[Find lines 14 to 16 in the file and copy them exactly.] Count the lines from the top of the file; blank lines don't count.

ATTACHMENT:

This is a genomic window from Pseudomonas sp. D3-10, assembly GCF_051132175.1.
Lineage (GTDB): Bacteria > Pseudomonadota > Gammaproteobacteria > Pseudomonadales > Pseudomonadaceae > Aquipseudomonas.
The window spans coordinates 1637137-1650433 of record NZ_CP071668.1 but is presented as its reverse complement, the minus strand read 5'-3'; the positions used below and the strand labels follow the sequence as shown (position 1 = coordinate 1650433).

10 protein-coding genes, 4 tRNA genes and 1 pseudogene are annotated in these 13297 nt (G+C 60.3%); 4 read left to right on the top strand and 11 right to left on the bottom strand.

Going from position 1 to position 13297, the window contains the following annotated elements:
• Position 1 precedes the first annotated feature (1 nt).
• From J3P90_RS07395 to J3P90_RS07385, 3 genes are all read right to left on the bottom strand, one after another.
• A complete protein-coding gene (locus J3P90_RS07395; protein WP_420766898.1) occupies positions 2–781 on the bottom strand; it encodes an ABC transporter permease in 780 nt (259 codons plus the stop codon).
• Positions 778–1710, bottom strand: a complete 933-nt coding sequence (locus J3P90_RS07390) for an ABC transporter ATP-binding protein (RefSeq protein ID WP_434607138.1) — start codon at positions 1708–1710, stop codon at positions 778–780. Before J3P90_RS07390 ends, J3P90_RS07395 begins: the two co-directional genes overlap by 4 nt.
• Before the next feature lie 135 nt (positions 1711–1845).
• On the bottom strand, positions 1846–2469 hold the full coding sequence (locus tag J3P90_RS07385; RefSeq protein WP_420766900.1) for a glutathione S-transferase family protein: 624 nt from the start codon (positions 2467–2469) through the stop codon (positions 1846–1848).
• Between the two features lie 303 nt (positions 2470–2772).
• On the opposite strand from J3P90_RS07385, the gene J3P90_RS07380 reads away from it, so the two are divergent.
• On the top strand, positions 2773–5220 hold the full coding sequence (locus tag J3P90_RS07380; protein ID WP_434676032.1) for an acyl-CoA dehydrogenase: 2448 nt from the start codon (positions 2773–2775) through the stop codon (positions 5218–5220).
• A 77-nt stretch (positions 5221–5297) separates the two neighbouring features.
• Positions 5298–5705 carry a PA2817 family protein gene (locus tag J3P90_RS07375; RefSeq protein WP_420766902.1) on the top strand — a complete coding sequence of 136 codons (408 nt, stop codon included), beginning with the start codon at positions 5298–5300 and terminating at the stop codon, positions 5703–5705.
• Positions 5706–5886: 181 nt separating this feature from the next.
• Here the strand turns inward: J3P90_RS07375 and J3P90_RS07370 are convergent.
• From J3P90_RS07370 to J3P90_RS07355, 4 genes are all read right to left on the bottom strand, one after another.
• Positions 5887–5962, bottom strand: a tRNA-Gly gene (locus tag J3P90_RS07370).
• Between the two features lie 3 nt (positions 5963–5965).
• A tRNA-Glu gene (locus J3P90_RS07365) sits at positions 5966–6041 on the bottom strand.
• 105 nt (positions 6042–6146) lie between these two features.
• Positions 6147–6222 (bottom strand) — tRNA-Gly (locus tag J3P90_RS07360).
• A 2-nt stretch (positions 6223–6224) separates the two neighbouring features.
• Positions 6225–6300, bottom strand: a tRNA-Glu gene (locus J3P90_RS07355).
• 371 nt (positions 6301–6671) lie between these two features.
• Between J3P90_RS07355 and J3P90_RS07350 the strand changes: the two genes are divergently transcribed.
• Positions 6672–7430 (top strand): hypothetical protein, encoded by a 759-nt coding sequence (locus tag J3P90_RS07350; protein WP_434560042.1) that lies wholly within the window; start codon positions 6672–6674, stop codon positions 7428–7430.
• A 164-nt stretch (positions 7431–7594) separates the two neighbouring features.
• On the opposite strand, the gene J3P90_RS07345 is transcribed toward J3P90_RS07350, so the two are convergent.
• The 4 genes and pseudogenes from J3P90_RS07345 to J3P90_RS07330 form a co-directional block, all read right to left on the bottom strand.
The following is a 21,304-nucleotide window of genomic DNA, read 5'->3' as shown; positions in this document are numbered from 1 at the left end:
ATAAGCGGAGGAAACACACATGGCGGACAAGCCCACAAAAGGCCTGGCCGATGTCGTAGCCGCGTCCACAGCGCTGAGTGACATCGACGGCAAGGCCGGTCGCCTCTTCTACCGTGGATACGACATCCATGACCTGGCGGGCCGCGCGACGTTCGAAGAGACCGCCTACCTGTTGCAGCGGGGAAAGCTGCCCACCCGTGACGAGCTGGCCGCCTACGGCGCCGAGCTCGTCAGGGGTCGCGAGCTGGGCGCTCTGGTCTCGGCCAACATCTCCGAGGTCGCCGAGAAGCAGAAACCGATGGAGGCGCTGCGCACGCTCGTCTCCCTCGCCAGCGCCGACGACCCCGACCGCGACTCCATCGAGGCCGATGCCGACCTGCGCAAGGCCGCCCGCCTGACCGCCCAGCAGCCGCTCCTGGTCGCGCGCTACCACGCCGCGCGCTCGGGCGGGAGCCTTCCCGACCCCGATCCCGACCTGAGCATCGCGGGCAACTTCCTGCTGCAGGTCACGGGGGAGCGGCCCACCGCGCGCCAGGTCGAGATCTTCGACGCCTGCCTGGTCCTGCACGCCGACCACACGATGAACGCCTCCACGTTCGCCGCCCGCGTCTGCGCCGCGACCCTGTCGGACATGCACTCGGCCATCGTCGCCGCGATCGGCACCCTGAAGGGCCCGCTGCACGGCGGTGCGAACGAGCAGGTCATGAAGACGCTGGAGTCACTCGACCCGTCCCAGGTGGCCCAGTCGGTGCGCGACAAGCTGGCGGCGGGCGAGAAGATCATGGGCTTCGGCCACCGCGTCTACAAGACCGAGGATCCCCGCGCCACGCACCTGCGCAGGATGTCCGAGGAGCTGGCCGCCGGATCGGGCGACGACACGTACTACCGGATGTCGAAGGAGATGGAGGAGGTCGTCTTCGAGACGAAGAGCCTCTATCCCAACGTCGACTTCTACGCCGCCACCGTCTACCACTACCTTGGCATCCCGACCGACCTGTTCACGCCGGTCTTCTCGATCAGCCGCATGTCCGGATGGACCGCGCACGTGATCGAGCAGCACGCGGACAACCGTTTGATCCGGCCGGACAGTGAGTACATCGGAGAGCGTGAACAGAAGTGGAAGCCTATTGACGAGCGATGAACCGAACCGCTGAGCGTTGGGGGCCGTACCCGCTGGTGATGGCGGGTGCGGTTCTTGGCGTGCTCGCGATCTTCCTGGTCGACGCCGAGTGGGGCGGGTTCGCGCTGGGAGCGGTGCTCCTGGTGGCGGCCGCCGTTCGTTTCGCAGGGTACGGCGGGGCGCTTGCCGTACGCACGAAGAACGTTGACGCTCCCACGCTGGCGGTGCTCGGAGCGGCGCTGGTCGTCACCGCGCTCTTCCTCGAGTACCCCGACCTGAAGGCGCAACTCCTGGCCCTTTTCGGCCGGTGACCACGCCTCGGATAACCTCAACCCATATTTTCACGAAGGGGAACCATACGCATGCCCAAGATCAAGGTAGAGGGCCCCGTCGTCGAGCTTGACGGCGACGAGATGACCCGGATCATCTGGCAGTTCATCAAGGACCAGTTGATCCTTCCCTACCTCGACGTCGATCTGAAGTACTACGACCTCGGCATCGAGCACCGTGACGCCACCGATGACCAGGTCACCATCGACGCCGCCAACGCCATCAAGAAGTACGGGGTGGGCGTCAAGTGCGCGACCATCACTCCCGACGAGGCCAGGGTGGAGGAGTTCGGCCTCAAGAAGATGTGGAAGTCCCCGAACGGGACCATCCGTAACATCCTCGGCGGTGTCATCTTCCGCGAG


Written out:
• On the top strand, positions 2773–5220 hold the full coding sequence (locus tag J3P90_RS07380; protein ID WP_434676032.1) for an acyl-CoA dehydrogenase: 2448 nt from the start codon (positions 2773–2775) through the stop codon (positions 5218–5220).
• A 77-nt stretch (positions 5221–5297) separates the two neighbouring features.
• Positions 5298–5705 carry a PA2817 family protein gene (locus tag J3P90_RS07375; RefSeq protein WP_420766902.1) on the top strand — a complete coding sequence of 136 codons (408 nt, stop codon included), beginning with the start codon at positions 5298–5300 and terminating at the stop codon, positions 5703–5705.